The province is looking to the private sector to help deal with the backlog in the health-care system, including providing some surgeries.
The plan will be rolled out in three phases, beginning with cataract procedures.
In announcing the new approach, the Ford government said some 14,000 more cataract surgeries will be performed each year at three diagnostic centres in Windsor, Kitchener-Waterloo and Ottawa. The first phase will also include MRI and CT scans, ophthalmic surgeries and minimally invasive gynecological surgeries. With this plan, the province predicts a return to pre-pandemic levels for surgical wait lists by March.
Phase two will continue to focus on cataract surgeries, MRI, CT scans, and colonoscopy and endoscopy procedures.
“This will allow hospitals to focus their efforts and resources on more complex and high-risk surgeries,” the government said in a release Monday.
The third phase will include introducing legislation that will allow community diagnostic centres to perform more MRI and CT scanning, expand surgeries for hip and knee replacements and strengthen oversight of community surgical settings.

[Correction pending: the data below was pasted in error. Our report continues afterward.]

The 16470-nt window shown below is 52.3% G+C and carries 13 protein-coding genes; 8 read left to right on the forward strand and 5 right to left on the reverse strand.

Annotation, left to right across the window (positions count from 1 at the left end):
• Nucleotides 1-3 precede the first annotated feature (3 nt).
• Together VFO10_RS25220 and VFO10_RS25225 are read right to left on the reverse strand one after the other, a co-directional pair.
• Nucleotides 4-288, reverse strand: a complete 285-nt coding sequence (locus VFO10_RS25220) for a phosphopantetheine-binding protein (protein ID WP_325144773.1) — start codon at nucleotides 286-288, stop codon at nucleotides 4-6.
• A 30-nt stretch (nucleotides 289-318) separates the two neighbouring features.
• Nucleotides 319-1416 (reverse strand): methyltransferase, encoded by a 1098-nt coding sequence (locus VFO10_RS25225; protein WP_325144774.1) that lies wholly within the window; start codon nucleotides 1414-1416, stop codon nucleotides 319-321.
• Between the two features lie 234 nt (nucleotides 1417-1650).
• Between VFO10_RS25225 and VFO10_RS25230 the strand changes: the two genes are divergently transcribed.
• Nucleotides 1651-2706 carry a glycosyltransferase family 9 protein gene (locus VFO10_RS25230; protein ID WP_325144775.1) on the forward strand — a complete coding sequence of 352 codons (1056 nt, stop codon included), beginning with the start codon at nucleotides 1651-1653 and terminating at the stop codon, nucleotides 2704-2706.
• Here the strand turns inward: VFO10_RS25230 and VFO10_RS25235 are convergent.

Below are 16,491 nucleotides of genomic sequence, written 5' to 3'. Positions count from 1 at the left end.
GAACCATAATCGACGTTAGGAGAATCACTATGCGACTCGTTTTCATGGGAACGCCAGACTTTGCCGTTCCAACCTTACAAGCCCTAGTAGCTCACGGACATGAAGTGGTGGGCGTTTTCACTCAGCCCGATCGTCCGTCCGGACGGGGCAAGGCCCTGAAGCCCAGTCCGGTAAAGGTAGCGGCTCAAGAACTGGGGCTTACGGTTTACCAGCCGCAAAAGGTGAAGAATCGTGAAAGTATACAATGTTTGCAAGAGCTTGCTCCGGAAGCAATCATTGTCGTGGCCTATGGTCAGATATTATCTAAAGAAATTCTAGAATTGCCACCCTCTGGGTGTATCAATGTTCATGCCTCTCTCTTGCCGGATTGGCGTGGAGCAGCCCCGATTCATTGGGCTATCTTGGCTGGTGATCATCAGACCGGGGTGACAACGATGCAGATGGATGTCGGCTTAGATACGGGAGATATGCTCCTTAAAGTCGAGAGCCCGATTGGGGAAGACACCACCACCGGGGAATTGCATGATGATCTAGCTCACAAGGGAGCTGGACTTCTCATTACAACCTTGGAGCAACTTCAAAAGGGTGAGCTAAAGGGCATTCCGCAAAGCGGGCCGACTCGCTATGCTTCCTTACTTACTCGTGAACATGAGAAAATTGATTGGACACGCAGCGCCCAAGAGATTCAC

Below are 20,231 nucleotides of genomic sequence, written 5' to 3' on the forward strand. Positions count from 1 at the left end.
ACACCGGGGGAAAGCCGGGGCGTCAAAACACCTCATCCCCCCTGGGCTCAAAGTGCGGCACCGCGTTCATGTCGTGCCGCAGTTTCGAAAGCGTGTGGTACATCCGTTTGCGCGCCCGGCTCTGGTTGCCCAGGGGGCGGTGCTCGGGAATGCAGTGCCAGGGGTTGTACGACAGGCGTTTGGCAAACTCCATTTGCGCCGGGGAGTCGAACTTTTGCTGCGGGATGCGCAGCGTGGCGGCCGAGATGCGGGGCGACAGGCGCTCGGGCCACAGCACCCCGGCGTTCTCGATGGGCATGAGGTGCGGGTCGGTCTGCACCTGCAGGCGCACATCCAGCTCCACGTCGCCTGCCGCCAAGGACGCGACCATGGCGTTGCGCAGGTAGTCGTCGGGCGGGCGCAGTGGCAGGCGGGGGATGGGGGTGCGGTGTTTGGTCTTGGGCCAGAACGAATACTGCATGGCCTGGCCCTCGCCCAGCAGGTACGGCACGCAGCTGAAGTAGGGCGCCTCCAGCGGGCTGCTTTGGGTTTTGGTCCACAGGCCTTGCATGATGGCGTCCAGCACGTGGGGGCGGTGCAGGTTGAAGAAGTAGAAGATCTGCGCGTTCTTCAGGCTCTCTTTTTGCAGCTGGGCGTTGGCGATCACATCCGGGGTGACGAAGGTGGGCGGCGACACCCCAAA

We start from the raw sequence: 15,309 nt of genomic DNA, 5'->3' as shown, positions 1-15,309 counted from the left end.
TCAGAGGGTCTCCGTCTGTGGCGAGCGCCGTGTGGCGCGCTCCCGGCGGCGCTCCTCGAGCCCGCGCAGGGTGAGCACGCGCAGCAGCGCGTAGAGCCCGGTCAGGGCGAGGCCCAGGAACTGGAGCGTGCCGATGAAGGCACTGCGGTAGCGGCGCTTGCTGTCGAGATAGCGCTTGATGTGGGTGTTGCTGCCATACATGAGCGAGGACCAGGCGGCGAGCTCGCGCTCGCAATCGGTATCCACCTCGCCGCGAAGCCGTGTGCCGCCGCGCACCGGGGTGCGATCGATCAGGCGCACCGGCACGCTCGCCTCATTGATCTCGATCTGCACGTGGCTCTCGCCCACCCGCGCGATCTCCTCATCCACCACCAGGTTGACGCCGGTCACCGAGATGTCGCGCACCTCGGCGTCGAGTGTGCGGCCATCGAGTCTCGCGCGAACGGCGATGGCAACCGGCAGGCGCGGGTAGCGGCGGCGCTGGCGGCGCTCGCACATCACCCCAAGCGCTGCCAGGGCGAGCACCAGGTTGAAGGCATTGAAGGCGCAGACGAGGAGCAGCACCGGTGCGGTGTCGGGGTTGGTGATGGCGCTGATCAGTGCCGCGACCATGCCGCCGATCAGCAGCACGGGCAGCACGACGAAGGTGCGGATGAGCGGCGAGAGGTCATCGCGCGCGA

The plan drew immediate backlash from critics, including public sector unions and the Ontario Health Coalition. Opponents say the funding should go to established public system, arguing the move will worsen wait times at hospitals, siphoning doctors and health-care workers away to the private sector.
Michael Hurley is the president of the Ontario Council of Hospital Unions of the Canadian Union of Public Employees (CUPE). He says the provincial government has been repeatedly cutting hospital funding.
“Hospital budgets are being cut. And they have unused capacity in terms of their operating rooms, and also some of their diagnostic equipment like CAT scans and MRIs. And yet we’re talking about building new operating rooms and adding new CAT scans and MRIs in a private system. That’s concerning – costs will be higher,” he said.
Hospitals in Ontario already have thousands of vacant positions and turnover every year, he noted.